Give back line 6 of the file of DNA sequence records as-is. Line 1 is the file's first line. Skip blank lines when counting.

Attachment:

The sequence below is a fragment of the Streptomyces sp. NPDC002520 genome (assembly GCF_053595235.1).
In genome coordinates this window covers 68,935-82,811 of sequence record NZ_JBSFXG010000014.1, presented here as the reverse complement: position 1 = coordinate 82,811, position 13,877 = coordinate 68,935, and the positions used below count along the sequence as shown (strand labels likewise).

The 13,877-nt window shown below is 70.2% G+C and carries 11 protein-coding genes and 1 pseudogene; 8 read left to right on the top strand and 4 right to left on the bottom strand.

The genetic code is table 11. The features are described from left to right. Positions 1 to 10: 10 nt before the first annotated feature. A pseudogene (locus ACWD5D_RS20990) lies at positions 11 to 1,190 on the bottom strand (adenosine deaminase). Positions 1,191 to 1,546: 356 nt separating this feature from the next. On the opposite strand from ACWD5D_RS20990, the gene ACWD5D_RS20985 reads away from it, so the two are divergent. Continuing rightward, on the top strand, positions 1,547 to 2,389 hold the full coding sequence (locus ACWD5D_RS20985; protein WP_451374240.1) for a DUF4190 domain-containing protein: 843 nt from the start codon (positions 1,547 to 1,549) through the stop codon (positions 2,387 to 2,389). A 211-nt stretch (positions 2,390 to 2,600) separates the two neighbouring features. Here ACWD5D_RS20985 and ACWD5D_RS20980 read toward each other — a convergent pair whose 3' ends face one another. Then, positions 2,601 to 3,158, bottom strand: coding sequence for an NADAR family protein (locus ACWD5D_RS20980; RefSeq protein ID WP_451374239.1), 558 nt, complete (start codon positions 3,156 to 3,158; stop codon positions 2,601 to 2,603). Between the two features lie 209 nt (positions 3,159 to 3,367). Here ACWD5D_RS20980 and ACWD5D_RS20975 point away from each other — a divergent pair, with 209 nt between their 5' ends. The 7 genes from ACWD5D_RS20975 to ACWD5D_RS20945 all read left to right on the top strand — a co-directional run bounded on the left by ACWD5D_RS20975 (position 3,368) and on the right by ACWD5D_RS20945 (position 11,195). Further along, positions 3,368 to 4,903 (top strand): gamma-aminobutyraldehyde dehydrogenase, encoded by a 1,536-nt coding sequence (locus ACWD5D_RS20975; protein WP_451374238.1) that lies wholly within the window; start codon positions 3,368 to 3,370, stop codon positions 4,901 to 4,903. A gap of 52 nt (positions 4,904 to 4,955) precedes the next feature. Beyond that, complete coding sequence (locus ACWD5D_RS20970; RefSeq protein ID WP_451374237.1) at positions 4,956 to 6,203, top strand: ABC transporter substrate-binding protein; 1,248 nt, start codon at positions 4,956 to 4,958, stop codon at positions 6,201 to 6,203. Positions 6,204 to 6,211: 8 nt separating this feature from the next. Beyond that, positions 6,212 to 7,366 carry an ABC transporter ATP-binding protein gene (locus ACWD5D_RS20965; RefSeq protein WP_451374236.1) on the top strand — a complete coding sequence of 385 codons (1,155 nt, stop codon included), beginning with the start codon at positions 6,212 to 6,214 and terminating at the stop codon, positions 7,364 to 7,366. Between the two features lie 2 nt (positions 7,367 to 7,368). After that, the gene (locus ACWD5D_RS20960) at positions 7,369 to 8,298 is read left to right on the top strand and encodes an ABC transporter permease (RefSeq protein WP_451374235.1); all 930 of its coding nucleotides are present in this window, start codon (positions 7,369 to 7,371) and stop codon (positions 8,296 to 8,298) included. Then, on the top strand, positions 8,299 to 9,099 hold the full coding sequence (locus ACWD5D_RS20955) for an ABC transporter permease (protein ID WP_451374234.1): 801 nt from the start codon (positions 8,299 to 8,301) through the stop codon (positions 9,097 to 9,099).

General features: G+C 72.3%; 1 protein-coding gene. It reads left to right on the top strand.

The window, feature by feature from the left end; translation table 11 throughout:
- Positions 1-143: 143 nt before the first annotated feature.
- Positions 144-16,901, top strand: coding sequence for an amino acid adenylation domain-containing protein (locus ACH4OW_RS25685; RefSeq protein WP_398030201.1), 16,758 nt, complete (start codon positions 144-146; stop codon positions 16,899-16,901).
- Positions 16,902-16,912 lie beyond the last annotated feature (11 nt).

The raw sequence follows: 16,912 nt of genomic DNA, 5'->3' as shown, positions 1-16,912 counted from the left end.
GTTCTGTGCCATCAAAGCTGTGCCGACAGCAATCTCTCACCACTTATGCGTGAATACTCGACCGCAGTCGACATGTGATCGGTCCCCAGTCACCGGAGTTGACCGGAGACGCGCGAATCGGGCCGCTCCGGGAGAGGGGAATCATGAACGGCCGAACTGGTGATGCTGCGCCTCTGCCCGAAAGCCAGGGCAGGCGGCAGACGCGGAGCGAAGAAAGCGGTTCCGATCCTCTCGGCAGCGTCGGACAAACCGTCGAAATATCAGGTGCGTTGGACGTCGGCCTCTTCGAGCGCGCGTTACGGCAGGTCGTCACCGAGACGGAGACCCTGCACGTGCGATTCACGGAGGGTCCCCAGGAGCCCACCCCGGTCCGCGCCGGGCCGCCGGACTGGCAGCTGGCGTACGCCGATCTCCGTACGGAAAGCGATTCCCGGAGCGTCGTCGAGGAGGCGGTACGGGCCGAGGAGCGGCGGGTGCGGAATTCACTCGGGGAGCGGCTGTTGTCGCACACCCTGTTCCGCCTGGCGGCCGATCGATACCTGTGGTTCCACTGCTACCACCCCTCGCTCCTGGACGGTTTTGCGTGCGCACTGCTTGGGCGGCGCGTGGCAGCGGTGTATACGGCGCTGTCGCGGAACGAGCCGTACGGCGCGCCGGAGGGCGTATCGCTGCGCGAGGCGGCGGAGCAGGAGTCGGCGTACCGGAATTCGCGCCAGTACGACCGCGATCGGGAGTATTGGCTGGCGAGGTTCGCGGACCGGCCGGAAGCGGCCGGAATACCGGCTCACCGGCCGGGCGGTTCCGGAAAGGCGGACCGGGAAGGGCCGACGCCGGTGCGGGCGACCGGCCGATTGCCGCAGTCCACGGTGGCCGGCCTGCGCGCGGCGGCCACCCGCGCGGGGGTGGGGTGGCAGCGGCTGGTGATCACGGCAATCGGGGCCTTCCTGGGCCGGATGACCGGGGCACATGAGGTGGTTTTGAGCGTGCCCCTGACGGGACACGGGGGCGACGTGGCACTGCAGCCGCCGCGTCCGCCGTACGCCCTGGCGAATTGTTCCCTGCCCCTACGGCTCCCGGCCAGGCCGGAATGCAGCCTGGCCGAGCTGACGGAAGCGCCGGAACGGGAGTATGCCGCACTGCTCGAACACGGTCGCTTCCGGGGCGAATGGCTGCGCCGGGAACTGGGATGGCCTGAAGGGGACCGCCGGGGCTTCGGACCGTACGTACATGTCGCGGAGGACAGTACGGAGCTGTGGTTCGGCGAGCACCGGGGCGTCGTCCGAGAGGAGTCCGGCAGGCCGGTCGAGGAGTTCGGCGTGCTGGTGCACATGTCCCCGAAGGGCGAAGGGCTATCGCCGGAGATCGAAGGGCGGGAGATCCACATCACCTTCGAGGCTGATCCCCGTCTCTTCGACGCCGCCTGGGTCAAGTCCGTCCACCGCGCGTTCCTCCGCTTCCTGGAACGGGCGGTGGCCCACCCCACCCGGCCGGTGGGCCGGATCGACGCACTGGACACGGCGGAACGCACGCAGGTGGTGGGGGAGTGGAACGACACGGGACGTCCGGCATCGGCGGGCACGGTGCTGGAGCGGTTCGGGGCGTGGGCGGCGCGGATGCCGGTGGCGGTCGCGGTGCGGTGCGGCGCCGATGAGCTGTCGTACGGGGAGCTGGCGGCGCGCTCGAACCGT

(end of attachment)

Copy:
The window, feature by feature from the left end; translation table 11 throughout: